Flash Cards for Teaching Reading

flash card supplyIf your child likes flash cards, make lots of them for her. This is a portion of my son's hefty supply.

Flash cards can be very useful tools for learning to read. Here I will describe how I taught my autistic son to read using this very simple technique.

I had tried a phonics book with C. It was the same one that I had used for teaching my older son how to read, and it worked just fine for him. But it was not working well for C.

So I decided to try using these letter, blend and word cards to teach him to read.

This worked well for him because he likes them so much and learns well using them. And of course I also made sure he knew all the letters of the alphabet and their sounds before moving on to words.


Easy to Make and Easy on the Budget

I made the cards myself with colorful markers and index cards. I wrote one word on each card, and sometimes two or three words per card for terms such as “candy cane.” Each word or term was a different color.

All I did was write every word I could think of and then practice sounding out the words with him.

I modeled the process of sounding out each word by pointing to each letter and moving my finger along as I sounded it out. I didn’t pause or break between sounds.

For example, if I were sounding out the word "man," I would say “mmmmaaaaaannnnnn” to emphasize each sound. Then I would speed it up to the normal pace -- "man" -- so he could hear how it's supposed to sound.

I knew that C would have trouble learning phonics rules and applying them. So I chose to stick with modeling the process of sounding out each word.

And C gave himself lots of extra practice. He liked his cards so much that he spent hours each day flipping through his cards even when I wasn’t working with him.

I knew he would need to generalize or apply his new skills to a real reading situation, so I also read stories with him a lot.

If you decide to try this, it's a good idea to start with letters, blends and diphthongs. 

Then move on to simple two-letter words, then three-letter words and then words with four letters.

As your child gets better at reading, you can introduce harder words, such as "security" or "appropriate", depending on her reading level. You want to challenge her just enough without frustrating her.

It's also a good idea to include any words that describe things your child is experiencing or doing.

I wrote this "satsuma" flash card because at the time we were eating a lot of satsumas, a type of seedless mandarin orange.

Major Dread was the bad guy in my son's favorite video, "The Super Kids."  I still think the name Major Dread is just too funny.

You can tell by these well-worn cards that my son was really into flash cards.

And this is obviously nothing fancy. Just some index cards, some colorful magic markers, and the determination to help a child learn to read.

Fancy educational tools can be nice, but my son loved these cards and he didn't seem to care that they weren't professionally made.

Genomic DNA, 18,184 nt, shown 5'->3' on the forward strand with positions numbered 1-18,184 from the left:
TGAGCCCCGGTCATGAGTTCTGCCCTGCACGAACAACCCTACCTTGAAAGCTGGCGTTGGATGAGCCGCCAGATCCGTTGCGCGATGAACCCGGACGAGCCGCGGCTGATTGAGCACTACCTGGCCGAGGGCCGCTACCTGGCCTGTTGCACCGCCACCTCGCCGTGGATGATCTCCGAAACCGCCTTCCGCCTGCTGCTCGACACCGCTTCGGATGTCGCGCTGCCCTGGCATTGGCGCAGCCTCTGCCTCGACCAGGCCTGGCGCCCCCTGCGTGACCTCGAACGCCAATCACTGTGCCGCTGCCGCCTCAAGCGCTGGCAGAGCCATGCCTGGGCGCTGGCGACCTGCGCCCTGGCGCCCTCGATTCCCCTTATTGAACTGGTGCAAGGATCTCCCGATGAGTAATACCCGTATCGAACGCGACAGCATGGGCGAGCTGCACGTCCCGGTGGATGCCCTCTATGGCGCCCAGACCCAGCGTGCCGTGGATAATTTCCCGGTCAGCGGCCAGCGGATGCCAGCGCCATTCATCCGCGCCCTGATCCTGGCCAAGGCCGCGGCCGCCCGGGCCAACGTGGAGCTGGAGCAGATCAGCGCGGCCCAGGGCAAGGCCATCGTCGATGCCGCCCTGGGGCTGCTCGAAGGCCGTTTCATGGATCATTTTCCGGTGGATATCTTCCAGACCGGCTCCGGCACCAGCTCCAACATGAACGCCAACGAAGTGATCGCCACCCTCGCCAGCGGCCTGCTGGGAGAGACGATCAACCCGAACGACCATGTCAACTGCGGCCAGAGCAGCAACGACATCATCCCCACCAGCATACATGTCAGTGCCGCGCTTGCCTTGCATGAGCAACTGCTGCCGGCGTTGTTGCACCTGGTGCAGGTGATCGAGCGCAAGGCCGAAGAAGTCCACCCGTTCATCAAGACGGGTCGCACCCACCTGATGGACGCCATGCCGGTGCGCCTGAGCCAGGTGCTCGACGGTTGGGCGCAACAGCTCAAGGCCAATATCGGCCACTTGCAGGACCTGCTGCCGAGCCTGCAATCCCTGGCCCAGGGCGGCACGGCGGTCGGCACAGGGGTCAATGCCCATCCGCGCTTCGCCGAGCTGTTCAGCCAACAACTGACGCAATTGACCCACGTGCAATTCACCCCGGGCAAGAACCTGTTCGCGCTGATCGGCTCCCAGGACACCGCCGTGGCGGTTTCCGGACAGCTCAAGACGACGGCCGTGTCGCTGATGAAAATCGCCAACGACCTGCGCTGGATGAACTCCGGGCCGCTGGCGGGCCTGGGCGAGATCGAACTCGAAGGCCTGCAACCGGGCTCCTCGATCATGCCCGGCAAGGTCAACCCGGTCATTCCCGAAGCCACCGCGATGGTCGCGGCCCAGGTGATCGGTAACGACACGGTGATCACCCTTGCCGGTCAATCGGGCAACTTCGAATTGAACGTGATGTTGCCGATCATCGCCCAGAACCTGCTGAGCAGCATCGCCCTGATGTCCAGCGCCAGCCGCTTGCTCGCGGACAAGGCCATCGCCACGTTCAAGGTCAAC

Result of Using Flash Cards

Because he was nonverbal, I couldn’t tell that he was actually learning to read. That is, until one day he suddenly started reading the words out loud. I was so shocked I almost had to pick myself up off of the floor!

C was about 8 years old at the time. Unfortunately, this speech disappeared after about three months of reading his cards out loud. That was disappointing to say the least, but I did learn that he really could read those words, and that was valuable knowledge for me.

And the knowledge that he once had some speech would in the future be valuable information for his speech therapist to consider. When I met her, she said, “If he's ever had speech, we can get it out of him.”

Of course, it’s not likely that all children will gravitate to this tool as my son did.  But some children will.

There’s a principle here that we can all apply: make use of what your child likes to help her learn important skills such as reading, writing, math, etc.

If she has a favorite toy or a favorite activity, think about how you could use that for lessons or for therapy.

But I highly recommend giving this approach a try. It will cost you very little time and money to see if it works for your child. What is more, I can honestly say that reading is one of C’s greatest strengths, and I believe the flash cards technique is a major reason for it.


Need More Help With Teaching Reading?

I'm sure some among us can come up with our own reading curriculum and materials, such as what I've described in this article, and that's great.

But many of us and our children need more help.  And that's okay.  It's important to recognize when we and our children need that extra help.

I've recently learned about a fantastic resource called SightWords.com. This reading resource company can give you that extra help that you and your child need to help her reach her potential in reading.

SightWords.com has just introduced a great new curriculum for teaching reading using the phonetic approach, sponsored by the Georgia Preschool Association.  

Their site is also filled with games, activities and tools to help parents and educators prepare children for learning to read, including FREE and printable materials that are designed to promote learning in the classroom and at home.

On their site you will also find:

  • A curriculum covering the full range of phonological and phonemic awareness
  • Classroom-tested lessons based on the latest research, complete with "how-to" videos
  • Printable picture cards, word lists, and game boards
  • Teaching tips for tailoring games to the specific needs of your children or students

And they even have free flash cards that you can download and print out for your child.

So check out SightWords.com as I'm sure the information and materials on their site could greatly benefit your child.


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